Microbial

Basement Flood Blamed for Surgical Lung Resection

Some months after a flood in the basement of her home, a middle-aged woman developed pneumonia requiring hospitalization. Following appropriate treatment and apparent recovery, she experienced two more episodes of pneumonia in the same lung. Ultimately, she underwent surgery to remove a chronically-infected lobe of one of her lungs. An internist was supporting her claim that the flood had caused a fungal pneumonia resistant to treatment, forcing surgical lung resection. ICTM performed a detailed analysis of the woman's medical records, including radiologic studies, cultures, biopsies and tissue samples. The records revealed that the organism found at surgery was a form of mycobacterium, related to the organism which causes tuberculosis, completely unrelated to fungus.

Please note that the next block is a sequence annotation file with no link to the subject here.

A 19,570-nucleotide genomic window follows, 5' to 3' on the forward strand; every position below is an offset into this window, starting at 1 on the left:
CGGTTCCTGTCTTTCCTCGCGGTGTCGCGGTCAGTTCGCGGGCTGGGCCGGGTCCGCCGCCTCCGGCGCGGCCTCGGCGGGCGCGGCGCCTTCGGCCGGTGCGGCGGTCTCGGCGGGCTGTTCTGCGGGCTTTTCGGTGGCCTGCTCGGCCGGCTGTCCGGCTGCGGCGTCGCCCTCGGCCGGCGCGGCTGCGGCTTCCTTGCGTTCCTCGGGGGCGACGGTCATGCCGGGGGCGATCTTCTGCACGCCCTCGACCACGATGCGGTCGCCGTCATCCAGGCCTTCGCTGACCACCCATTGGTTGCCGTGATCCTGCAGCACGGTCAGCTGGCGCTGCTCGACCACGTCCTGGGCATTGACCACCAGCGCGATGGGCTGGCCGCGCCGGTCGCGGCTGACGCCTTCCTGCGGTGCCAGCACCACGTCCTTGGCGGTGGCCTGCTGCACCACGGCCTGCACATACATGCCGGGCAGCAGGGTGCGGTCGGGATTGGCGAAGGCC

Sewer Backup Blamed for Hepatitis

Repeated sewer backups had occurred in a woman's home caused by the city's improperly designed sewer system near her housing development. When the woman was diagnosed with chronic active hepatitis C, she and her physician attributed this to the sewage to which she had been exposed in her home. ICTM's investigation of her prior medical and occupational records revealed that she had, some years before, worked as a nurse's aide in a chronic care facility with patient contact and medication administration as part of her duties. When the employee health facility's records were obtained, they documented her visit for treatment following a needle stick incident. In addition, review of the medical/scientific occupational literature further supported the opinion that the likeliest cause of the hepatitis was the needle stick incident. Workers in all areas of solid waste treatment centers do not have an increased incidence of hepatitis C.


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